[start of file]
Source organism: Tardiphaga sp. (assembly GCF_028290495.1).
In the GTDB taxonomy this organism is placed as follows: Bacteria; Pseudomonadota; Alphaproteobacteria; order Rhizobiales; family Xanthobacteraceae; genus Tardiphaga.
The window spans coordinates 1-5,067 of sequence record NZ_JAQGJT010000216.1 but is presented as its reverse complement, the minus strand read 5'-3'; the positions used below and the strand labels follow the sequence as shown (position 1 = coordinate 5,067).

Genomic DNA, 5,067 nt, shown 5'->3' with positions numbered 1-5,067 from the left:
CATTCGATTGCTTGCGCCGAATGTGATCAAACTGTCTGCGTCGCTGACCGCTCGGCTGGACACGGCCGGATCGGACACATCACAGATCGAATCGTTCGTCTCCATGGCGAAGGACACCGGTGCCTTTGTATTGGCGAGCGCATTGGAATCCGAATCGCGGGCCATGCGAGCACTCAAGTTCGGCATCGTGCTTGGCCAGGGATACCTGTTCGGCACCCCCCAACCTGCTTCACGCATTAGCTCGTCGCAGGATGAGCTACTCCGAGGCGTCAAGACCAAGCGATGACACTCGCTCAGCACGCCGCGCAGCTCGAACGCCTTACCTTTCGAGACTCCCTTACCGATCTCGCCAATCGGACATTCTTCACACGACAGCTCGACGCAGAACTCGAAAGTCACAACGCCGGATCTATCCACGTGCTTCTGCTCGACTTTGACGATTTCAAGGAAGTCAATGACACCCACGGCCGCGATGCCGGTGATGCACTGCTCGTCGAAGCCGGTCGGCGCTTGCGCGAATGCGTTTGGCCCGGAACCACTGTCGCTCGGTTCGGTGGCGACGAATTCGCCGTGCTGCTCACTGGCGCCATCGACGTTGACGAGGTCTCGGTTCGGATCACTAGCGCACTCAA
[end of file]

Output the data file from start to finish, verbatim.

Source organism: Tardiphaga sp. (assembly GCF_028290495.1).
In the GTDB taxonomy this organism is placed as follows: Bacteria; Pseudomonadota; Alphaproteobacteria; order Rhizobiales; family Xanthobacteraceae; genus Tardiphaga.
The window spans coordinates 1-5,067 of sequence record NZ_JAQGJT010000216.1 but is presented as its reverse complement, the minus strand read 5'-3'; the positions used below and the strand labels follow the sequence as shown (position 1 = coordinate 5,067).

Genomic DNA, 5,067 nt, shown 5'->3' with positions numbered 1-5,067 from the left:
CATTCGATTGCTTGCGCCGAATGTGATCAAACTGTCTGCGTCGCTGACCGCTCGGCTGGACACGGCCGGATCGGACACATCACAGATCGAATCGTTCGTCTCCATGGCGAAGGACACCGGTGCCTTTGTATTGGCGAGCGCATTGGAATCCGAATCGCGGGCCATGCGAGCACTCAAGTTCGGCATCGTGCTTGGCCAGGGATACCTGTTCGGCACCCCCCAACCTGCTTCACGCATTAGCTCGTCGCAGGATGAGCTACTCCGAGGCGTCAAGACCAAGCGATGACACTCGCTCAGCACGCCGCGCAGCTCGAACGCCTTACCTTTCGAGACTCCCTTACCGATCTCGCCAATCGGACATTCTTCACACGACAGCTCGACGCAGAACTCGAAAGTCACAACGCCGGATCTATCCACGTGCTTCTGCTCGACTTTGACGATTTCAAGGAAGTCAATGACACCCACGGCCGCGATGCCGGTGATGCACTGCTCGTCGAAGCCGGTCGGCGCTTGCGCGAATGCGTTTGGCCCGGAACCACTGTCGCTCGGTTCGGTGGCGACGAATTCGCCGTGCTGCTCACTGGCGCCATCGACGTTGACGAGGTCTCGGTTCGGATCACTAGCGCACTCAA